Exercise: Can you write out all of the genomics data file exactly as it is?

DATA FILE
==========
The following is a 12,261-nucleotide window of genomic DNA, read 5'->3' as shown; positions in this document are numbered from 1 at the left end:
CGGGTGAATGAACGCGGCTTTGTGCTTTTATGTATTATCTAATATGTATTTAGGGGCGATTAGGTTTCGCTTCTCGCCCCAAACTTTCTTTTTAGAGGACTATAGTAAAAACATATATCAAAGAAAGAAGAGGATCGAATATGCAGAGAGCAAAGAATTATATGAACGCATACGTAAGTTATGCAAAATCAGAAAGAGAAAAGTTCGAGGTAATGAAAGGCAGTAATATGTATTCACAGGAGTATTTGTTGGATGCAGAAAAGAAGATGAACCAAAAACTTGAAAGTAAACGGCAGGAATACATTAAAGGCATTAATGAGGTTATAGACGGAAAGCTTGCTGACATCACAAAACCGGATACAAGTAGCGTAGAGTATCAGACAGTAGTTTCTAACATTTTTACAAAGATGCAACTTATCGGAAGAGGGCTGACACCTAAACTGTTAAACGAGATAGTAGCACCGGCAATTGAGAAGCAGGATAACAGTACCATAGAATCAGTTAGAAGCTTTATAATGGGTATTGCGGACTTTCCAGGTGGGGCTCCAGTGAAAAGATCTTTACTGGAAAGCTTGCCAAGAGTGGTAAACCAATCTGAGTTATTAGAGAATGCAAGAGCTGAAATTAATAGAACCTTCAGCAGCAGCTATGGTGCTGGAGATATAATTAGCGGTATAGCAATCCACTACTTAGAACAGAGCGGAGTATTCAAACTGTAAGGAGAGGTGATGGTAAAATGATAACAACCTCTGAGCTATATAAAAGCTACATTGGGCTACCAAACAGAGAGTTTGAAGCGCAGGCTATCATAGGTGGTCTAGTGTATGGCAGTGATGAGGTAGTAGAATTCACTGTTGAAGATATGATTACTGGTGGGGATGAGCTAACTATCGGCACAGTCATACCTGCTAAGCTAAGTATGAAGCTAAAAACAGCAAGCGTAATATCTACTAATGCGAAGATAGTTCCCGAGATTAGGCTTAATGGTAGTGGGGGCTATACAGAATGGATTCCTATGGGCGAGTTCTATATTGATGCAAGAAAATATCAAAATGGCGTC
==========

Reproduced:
The following is a 12,261-nucleotide window of genomic DNA, read 5'->3' as shown; positions in this document are numbered from 1 at the left end:
CGGGTGAATGAACGCGGCTTTGTGCTTTTATGTATTATCTAATATGTATTTAGGGGCGATTAGGTTTCGCTTCTCGCCCCAAACTTTCTTTTTAGAGGACTATAGTAAAAACATATATCAAAGAAAGAAGAGGATCGAATATGCAGAGAGCAAAGAATTATATGAACGCATACGTAAGTTATGCAAAATCAGAAAGAGAAAAGTTCGAGGTAATGAAAGGCAGTAATATGTATTCACAGGAGTATTTGTTGGATGCAGAAAAGAAGATGAACCAAAAACTTGAAAGTAAACGGCAGGAATACATTAAAGGCATTAATGAGGTTATAGACGGAAAGCTTGCTGACATCACAAAACCGGATACAAGTAGCGTAGAGTATCAGACAGTAGTTTCTAACATTTTTACAAAGATGCAACTTATCGGAAGAGGGCTGACACCTAAACTGTTAAACGAGATAGTAGCACCGGCAATTGAGAAGCAGGATAACAGTACCATAGAATCAGTTAGAAGCTTTATAATGGGTATTGCGGACTTTCCAGGTGGGGCTCCAGTGAAAAGATCTTTACTGGAAAGCTTGCCAAGAGTGGTAAACCAATCTGAGTTATTAGAGAATGCAAGAGCTGAAATTAATAGAACCTTCAGCAGCAGCTATGGTGCTGGAGATATAATTAGCGGTATAGCAATCCACTACTTAGAACAGAGCGGAGTATTCAAACTGTAAGGAGAGGTGATGGTAAAATGATAACAACCTCTGAGCTATATAAAAGCTACATTGGGCTACCAAACAGAGAGTTTGAAGCGCAGGCTATCATAGGTGGTCTAGTGTATGGCAGTGATGAGGTAGTAGAATTCACTGTTGAAGATATGATTACTGGTGGGGATGAGCTAACTATCGGCACAGTCATACCTGCTAAGCTAAGTATGAAGCTAAAAACAGCAAGCGTAATATCTACTAATGCGAAGATAGTTCCCGAGATTAGGCTTAATGGTAGTGGGGGCTATACAGAATGGATTCCTATGGGCGAGTTCTATATTGATGCAAGAAAATATCAAAATGGCGTC